Nevertheless, Nelson Peltz's Trian has just taken a huge position in the stock, something that has almost always led to further appreciation of a stock. In fact, if you bought after Peltz announced a new position, you almost always made money, a record we have not been able to find among other large shareholders who engage management and suggest prudent ways to cut costs and produce higher earnings.
Peltz was in on another Dow stock that's been roaring here, DuPont (DD) , as its deal with Dow Chemical (DOW) looks to close soon. Yes, DuPont seems very expensive on 2017 earnings, but not if the combined company is about to split into three companies, as DuPont CEO Ed Breen has promised. When that deal closes, you go from an overvalued DuPont to an undervalued Dow-DuPont. How can you say this Dow member is overvalued when it won't even exist as a company a few months from now?
It's not just the Dow stocks that have been hard to bet against. Lately, Bristol-Myers (BMY) has had an extremely hard time with its key Opdivo drug, its breakthrough anti-cancer formula that's been proven to be inferior to Merck's (MRK) Keytruda in some very important lung cancer tests. The misstep has caused Bristol to lose a tremendous amount of market capitalization and yet it still isn't a cheap stock on earnings.
But what happens this morning? We discover that Carl Icahn has taken a big stake in the company and is making noises about how it can be taken over. Here's a company that's estimated to be at 20x next year's earnings, yet I think the estimates are most likely too high because of the eroding Opdivo franchise. I know a bunch of people who were short the stock betting that the next quarter will be even weaker than this one.
But there's Carl in there agitating and next thing you know maybe it does catch a bid? Then who cares how expensive it might be.
Kind of reminds me of Apple (AAPL) when Icahn left the stock thinking it could be too expensive based on, among other reasons, flagging sales in China. But what a difference a quarter makes, as we saw earnings actually accelerate and the service stream come into view as a recurring revenue business, kind of like the razor-blade model we like so much for P&G's Gillette.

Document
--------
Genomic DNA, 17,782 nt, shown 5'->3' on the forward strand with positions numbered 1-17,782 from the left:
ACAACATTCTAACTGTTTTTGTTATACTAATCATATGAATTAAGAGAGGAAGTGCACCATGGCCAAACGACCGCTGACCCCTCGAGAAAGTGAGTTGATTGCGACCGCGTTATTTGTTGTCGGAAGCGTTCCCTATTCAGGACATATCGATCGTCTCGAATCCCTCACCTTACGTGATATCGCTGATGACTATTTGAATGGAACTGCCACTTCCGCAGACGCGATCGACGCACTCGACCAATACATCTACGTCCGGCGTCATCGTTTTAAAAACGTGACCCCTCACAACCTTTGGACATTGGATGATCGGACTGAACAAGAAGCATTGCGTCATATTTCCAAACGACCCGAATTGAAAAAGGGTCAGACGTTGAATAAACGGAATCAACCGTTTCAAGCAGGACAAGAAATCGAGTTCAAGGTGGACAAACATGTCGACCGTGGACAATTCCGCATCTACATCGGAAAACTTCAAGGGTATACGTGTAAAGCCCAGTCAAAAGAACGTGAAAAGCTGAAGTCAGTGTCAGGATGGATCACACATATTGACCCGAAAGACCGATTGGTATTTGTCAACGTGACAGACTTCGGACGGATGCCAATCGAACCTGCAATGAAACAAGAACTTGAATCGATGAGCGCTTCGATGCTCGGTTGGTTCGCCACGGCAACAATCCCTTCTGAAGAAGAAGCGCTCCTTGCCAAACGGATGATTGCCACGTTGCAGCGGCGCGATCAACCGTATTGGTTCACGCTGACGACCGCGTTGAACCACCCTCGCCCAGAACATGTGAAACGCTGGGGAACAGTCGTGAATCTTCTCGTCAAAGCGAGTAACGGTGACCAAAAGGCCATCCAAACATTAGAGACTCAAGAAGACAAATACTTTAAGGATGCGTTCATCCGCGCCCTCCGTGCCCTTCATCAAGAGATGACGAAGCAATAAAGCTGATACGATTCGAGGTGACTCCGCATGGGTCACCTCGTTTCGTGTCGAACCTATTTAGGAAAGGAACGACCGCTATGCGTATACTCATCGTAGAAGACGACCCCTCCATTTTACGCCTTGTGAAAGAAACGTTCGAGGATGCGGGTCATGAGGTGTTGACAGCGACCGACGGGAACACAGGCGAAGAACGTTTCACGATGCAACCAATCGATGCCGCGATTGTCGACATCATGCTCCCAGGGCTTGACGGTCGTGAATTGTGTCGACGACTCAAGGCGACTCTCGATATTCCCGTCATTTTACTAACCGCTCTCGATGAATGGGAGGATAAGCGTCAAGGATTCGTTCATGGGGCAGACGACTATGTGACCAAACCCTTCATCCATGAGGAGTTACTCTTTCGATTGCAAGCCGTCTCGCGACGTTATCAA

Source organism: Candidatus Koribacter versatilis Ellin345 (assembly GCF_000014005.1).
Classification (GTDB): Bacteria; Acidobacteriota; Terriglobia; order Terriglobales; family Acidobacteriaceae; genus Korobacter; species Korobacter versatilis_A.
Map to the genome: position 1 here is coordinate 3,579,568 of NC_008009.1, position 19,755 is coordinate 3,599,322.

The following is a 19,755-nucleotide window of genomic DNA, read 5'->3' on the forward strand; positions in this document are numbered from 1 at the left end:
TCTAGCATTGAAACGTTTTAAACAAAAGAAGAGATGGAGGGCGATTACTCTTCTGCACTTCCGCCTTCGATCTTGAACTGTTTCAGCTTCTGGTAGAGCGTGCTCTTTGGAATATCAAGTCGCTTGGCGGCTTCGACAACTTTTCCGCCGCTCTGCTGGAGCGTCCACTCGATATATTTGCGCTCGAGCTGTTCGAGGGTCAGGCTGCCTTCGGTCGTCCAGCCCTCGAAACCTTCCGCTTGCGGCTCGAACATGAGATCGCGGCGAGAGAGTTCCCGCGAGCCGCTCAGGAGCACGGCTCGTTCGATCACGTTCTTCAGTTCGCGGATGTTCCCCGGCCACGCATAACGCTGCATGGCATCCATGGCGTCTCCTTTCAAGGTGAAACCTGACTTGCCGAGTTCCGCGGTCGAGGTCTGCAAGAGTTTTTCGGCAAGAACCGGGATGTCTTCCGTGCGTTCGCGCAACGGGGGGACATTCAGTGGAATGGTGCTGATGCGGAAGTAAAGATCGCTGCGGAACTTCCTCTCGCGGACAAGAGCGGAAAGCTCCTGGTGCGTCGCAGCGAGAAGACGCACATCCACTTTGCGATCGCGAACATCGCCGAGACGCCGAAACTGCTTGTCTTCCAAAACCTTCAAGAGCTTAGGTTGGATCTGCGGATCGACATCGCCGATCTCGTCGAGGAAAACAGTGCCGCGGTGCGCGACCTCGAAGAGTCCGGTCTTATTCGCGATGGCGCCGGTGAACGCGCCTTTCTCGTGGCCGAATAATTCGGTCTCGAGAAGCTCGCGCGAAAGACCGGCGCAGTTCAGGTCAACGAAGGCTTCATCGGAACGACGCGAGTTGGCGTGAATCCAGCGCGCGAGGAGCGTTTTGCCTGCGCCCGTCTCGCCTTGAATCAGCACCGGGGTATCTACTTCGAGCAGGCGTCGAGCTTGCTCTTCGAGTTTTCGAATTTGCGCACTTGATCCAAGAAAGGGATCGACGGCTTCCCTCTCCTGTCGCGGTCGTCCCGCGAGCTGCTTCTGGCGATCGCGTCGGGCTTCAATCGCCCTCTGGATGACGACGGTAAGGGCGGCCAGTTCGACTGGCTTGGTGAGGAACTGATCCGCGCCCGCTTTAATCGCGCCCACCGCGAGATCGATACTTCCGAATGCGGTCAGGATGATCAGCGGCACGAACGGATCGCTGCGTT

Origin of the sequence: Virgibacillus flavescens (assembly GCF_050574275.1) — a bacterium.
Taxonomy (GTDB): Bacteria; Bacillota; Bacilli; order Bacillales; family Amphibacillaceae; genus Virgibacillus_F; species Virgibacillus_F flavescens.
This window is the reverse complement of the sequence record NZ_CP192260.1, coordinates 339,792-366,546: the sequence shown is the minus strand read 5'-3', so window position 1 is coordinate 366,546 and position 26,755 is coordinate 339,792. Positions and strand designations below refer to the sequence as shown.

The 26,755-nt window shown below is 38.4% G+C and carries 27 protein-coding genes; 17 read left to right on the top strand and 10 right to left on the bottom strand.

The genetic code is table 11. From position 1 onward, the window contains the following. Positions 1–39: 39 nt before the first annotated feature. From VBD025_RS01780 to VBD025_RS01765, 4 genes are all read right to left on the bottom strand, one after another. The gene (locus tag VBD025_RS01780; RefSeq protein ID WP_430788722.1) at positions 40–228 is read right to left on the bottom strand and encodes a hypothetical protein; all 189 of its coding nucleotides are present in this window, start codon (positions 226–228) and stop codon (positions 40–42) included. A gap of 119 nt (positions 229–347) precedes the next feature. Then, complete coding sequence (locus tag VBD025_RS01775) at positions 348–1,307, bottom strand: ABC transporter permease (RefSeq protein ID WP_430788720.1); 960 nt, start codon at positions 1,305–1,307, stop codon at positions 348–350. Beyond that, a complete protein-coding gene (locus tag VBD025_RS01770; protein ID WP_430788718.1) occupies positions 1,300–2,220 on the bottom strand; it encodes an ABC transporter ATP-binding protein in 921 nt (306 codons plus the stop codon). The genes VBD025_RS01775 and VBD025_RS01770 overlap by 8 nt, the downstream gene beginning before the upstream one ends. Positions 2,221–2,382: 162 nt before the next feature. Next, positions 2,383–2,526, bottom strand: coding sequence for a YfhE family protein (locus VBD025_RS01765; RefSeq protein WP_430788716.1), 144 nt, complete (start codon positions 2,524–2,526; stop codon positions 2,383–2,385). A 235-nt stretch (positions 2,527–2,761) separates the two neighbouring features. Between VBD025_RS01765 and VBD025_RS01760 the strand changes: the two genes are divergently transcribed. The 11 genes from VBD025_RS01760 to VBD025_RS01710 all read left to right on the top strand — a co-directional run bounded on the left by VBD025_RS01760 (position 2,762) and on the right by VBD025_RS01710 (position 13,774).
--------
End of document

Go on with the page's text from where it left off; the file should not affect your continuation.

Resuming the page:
What's so important about all these situations? Not one is being made cheaper by the president's agenda. Sure, there are people who may be bidding these stocks up on the hope of repatriation and lower corporate taxes. And I have no doubt that eventually something good will happen on both counts given that the leadership of all parties favors these kinds of tax reforms. I now just don't expect anything to happen until maybe late 2017 or early 2018 because of the press of other business.
In the end, though, every time you want to give up on a stock, any stock, something good seems to happen. You want to give up on Popeyes Louisiana Kitchen (PLKI) because nobody seems to care about all the great work CEO Cheryl Bachelder has done? Bam, Restaurant Brands (QSR) pays $79 for a low-$60 stock. Kraft Heinz (KHC) disappoints you on Thursday by not talking about an acquisition strategy we so want? The next day it bids for Unilever (UL) and its stock soars almost 10 points. (Dow Chemical, Kraft Heinz and Apple are part of TheStreet's Action Alerts PLUS portfolio.)
It just keeps happening.
So, yes, we stipulate that the stock market is expensive. But no, we can't stipulate that individual stocks are expensive given better-than-expected earnings, potential takeouts and, yes, the possibility down the road of a better tax regimen. So bet against the market. Scream to the rafters about how it should be sold. Just remember that the indices contain companies that have CEOs who are bettering the situation as we talk and understand that there are real reasons for the rally and they simply aren't going away despite the remarkable ascent we've had since Election Day.